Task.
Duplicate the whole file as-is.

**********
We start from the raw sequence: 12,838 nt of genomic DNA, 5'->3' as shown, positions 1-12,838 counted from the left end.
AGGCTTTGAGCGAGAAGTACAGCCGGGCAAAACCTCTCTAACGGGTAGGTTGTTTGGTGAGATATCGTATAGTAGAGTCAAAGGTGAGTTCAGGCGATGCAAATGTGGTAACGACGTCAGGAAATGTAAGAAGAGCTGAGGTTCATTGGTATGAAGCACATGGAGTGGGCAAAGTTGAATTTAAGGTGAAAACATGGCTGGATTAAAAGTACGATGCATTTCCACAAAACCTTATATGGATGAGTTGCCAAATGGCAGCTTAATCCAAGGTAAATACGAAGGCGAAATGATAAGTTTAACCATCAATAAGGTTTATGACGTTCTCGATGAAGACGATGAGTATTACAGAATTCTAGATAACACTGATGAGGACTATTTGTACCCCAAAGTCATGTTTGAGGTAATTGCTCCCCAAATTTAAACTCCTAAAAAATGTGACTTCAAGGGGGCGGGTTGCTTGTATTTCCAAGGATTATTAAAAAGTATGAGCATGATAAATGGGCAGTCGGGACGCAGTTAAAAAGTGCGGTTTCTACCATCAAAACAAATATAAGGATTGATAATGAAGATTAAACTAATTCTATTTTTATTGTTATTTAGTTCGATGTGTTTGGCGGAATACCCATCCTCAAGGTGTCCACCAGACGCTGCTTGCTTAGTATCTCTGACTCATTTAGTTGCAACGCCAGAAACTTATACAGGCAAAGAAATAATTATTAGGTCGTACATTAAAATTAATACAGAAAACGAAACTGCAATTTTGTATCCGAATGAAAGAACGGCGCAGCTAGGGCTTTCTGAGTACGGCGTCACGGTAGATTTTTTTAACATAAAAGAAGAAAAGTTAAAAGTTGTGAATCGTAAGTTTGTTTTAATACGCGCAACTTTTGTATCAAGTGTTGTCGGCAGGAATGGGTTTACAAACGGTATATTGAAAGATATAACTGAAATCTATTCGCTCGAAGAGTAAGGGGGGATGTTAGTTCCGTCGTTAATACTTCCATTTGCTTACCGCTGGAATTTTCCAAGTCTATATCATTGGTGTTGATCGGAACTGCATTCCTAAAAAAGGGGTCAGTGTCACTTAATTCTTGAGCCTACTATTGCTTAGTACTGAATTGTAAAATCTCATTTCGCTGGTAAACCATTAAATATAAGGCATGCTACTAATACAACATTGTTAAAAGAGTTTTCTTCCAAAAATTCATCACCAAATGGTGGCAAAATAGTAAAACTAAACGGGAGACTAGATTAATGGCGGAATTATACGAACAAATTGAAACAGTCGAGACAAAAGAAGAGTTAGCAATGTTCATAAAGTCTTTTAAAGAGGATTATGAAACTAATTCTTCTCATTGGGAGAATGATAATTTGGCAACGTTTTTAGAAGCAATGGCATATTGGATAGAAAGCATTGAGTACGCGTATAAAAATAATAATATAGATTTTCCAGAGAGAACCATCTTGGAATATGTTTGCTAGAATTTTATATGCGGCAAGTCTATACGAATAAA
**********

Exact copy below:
We start from the raw sequence: 12,838 nt of genomic DNA, 5'->3' as shown, positions 1-12,838 counted from the left end.
AGGCTTTGAGCGAGAAGTACAGCCGGGCAAAACCTCTCTAACGGGTAGGTTGTTTGGTGAGATATCGTATAGTAGAGTCAAAGGTGAGTTCAGGCGATGCAAATGTGGTAACGACGTCAGGAAATGTAAGAAGAGCTGAGGTTCATTGGTATGAAGCACATGGAGTGGGCAAAGTTGAATTTAAGGTGAAAACATGGCTGGATTAAAAGTACGATGCATTTCCACAAAACCTTATATGGATGAGTTGCCAAATGGCAGCTTAATCCAAGGTAAATACGAAGGCGAAATGATAAGTTTAACCATCAATAAGGTTTATGACGTTCTCGATGAAGACGATGAGTATTACAGAATTCTAGATAACACTGATGAGGACTATTTGTACCCCAAAGTCATGTTTGAGGTAATTGCTCCCCAAATTTAAACTCCTAAAAAATGTGACTTCAAGGGGGCGGGTTGCTTGTATTTCCAAGGATTATTAAAAAGTATGAGCATGATAAATGGGCAGTCGGGACGCAGTTAAAAAGTGCGGTTTCTACCATCAAAACAAATATAAGGATTGATAATGAAGATTAAACTAATTCTATTTTTATTGTTATTTAGTTCGATGTGTTTGGCGGAATACCCATCCTCAAGGTGTCCACCAGACGCTGCTTGCTTAGTATCTCTGACTCATTTAGTTGCAACGCCAGAAACTTATACAGGCAAAGAAATAATTATTAGGTCGTACATTAAAATTAATACAGAAAACGAAACTGCAATTTTGTATCCGAATGAAAGAACGGCGCAGCTAGGGCTTTCTGAGTACGGCGTCACGGTAGATTTTTTTAACATAAAAGAAGAAAAGTTAAAAGTTGTGAATCGTAAGTTTGTTTTAATACGCGCAACTTTTGTATCAAGTGTTGTCGGCAGGAATGGGTTTACAAACGGTATATTGAAAGATATAACTGAAATCTATTCGCTCGAAGAGTAAGGGGGGATGTTAGTTCCGTCGTTAATACTTCCATTTGCTTACCGCTGGAATTTTCCAAGTCTATATCATTGGTGTTGATCGGAACTGCATTCCTAAAAAAGGGGTCAGTGTCACTTAATTCTTGAGCCTACTATTGCTTAGTACTGAATTGTAAAATCTCATTTCGCTGGTAAACCATTAAATATAAGGCATGCTACTAATACAACATTGTTAAAAGAGTTTTCTTCCAAAAATTCATCACCAAATGGTGGCAAAATAGTAAAACTAAACGGGAGACTAGATTAATGGCGGAATTATACGAACAAATTGAAACAGTCGAGACAAAAGAAGAGTTAGCAATGTTCATAAAGTCTTTTAAAGAGGATTATGAAACTAATTCTTCTCATTGGGAGAATGATAATTTGGCAACGTTTTTAGAAGCAATGGCATATTGGATAGAAAGCATTGAGTACGCGTATAAAAATAATAATATAGATTTTCCAGAGAGAACCATCTTGGAATATGTTTGCTAGAATTTTATATGCGGCAAGTCTATACGAATAAA